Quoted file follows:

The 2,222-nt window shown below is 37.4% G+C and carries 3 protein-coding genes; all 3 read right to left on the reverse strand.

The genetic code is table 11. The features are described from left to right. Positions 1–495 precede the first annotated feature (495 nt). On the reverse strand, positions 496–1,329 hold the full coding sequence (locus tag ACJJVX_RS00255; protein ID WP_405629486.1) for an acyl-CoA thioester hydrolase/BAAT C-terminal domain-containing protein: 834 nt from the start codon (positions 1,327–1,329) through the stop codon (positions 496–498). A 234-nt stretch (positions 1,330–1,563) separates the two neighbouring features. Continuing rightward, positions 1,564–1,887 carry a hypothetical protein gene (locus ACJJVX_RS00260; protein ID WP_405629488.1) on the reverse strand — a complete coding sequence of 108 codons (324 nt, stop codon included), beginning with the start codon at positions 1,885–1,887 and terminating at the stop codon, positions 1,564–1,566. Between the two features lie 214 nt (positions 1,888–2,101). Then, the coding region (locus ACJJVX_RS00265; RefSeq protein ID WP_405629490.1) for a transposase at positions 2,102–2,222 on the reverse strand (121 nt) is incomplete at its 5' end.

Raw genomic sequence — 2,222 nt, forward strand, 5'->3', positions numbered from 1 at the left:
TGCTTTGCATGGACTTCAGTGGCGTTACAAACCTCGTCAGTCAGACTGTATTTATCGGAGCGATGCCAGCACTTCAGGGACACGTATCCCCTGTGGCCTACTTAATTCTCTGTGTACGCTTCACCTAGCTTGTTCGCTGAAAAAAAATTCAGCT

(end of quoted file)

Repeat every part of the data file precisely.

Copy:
The 2,222-nt window shown below is 37.4% G+C and carries 3 protein-coding genes; all 3 read right to left on the reverse strand.

The genetic code is table 11. The features are described from left to right. Positions 1–495 precede the first annotated feature (495 nt). On the reverse strand, positions 496–1,329 hold the full coding sequence (locus tag ACJJVX_RS00255; protein ID WP_405629486.1) for an acyl-CoA thioester hydrolase/BAAT C-terminal domain-containing protein: 834 nt from the start codon (positions 1,327–1,329) through the stop codon (positions 496–498). A 234-nt stretch (positions 1,330–1,563) separates the two neighbouring features. Continuing rightward, positions 1,564–1,887 carry a hypothetical protein gene (locus ACJJVX_RS00260; protein ID WP_405629488.1) on the reverse strand — a complete coding sequence of 108 codons (324 nt, stop codon included), beginning with the start codon at positions 1,885–1,887 and terminating at the stop codon, positions 1,564–1,566. Between the two features lie 214 nt (positions 1,888–2,101). Then, the coding region (locus ACJJVX_RS00265; RefSeq protein ID WP_405629490.1) for a transposase at positions 2,102–2,222 on the reverse strand (121 nt) is incomplete at its 5' end.

Raw genomic sequence — 2,222 nt, forward strand, 5'->3', positions numbered from 1 at the left:
TGCTTTGCATGGACTTCAGTGGCGTTACAAACCTCGTCAGTCAGACTGTATTTATCGGAGCGATGCCAGCACTTCAGGGACACGTATCCCCTGTGGCCTACTTAATTCTCTGTGTACGCTTCACCTAGCTTGTTCGCTGAAAAAAAATTCAGCT